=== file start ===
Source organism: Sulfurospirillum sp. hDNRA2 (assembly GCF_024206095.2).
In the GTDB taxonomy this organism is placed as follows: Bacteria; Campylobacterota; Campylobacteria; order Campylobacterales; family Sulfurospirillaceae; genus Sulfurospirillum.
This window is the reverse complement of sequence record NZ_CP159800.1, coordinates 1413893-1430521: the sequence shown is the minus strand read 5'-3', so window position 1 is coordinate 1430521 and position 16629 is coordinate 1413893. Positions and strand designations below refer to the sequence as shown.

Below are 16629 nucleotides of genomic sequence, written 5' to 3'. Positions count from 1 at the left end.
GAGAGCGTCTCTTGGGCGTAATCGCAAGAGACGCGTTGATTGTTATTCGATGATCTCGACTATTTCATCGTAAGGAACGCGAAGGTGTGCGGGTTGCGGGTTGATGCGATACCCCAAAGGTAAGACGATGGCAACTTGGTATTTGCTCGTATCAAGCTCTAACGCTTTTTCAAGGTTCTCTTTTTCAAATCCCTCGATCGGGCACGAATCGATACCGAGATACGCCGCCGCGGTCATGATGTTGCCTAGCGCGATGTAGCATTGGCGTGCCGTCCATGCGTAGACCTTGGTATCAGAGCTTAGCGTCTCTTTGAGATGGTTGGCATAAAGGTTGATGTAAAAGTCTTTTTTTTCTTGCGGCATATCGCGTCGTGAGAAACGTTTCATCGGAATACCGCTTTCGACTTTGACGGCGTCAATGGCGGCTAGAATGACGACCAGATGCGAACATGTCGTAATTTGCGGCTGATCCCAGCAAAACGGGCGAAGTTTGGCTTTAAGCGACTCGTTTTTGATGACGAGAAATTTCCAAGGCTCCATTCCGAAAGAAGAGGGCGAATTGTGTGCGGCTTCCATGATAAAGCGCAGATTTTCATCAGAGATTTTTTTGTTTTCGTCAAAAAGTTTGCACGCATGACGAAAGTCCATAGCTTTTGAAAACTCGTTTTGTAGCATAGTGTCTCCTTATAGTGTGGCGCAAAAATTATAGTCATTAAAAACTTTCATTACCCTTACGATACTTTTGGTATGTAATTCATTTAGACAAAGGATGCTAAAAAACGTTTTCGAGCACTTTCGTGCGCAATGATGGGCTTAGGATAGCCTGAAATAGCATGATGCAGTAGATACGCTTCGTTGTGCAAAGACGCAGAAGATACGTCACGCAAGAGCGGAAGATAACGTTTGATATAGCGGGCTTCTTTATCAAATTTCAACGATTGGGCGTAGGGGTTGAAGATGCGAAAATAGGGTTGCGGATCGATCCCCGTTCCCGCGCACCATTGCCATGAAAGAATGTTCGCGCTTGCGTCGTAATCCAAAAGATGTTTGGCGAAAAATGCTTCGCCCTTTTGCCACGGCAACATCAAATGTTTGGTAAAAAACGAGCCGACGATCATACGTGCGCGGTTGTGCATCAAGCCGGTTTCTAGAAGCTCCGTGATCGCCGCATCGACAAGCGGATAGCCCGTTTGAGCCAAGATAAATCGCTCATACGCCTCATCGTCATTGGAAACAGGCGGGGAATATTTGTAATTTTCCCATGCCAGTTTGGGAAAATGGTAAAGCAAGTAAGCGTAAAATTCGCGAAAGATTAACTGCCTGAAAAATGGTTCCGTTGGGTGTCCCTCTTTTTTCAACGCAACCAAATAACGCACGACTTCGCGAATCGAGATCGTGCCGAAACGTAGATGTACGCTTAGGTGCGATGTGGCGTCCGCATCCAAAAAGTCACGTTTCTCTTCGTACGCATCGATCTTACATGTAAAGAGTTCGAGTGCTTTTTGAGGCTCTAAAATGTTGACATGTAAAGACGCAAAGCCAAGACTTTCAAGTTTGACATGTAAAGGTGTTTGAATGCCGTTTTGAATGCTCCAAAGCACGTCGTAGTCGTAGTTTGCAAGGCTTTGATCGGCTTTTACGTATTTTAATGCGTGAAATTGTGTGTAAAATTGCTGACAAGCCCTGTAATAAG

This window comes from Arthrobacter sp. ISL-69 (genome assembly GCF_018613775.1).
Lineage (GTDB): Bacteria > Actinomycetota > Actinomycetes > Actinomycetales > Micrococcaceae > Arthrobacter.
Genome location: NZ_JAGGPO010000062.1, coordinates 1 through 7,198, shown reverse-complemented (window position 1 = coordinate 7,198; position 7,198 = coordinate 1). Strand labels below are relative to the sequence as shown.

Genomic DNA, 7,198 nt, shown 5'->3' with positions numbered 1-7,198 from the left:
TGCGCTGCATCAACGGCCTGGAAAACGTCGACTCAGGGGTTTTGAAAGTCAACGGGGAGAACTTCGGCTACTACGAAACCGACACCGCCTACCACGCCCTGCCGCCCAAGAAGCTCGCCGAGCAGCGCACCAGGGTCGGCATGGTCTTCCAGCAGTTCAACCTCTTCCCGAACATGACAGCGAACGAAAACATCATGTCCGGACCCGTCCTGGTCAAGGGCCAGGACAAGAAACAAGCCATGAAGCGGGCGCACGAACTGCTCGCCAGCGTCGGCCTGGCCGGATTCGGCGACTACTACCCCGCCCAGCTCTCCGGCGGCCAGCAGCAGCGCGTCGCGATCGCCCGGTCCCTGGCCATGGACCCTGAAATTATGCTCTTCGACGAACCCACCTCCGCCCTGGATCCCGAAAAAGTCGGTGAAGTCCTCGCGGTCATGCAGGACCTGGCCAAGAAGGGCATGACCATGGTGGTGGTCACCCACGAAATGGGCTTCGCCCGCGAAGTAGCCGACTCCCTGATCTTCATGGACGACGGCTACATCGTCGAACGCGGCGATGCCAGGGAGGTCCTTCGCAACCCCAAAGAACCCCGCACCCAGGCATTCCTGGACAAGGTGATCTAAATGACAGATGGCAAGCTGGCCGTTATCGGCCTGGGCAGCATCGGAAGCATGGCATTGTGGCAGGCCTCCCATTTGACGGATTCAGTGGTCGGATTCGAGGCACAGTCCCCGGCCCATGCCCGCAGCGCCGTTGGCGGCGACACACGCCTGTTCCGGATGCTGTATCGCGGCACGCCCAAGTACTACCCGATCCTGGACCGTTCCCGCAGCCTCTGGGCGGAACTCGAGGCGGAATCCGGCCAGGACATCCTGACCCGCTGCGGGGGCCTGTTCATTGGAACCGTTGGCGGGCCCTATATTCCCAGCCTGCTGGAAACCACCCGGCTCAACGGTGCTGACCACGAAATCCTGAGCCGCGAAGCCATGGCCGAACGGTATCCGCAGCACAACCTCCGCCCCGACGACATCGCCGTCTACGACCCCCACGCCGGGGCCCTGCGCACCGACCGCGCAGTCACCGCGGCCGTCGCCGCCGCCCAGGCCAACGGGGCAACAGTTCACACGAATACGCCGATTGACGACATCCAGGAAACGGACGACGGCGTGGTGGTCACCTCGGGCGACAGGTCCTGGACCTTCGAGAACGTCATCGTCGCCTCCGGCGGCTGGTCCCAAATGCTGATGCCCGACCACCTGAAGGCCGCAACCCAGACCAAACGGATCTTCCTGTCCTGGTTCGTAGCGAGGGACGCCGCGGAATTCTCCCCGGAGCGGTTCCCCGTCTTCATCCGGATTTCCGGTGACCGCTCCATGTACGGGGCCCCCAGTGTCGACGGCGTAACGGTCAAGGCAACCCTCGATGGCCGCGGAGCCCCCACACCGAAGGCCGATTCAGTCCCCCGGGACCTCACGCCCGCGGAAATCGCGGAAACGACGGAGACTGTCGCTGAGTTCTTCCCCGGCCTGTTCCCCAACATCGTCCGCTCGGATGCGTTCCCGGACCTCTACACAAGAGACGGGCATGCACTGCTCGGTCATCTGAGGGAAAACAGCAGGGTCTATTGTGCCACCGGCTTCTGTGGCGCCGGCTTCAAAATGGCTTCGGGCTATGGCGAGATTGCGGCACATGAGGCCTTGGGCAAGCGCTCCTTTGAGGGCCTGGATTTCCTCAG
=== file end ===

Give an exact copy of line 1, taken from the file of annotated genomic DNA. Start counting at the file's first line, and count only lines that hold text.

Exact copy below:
Source organism: Sulfurospirillum sp. hDNRA2 (assembly GCF_024206095.2).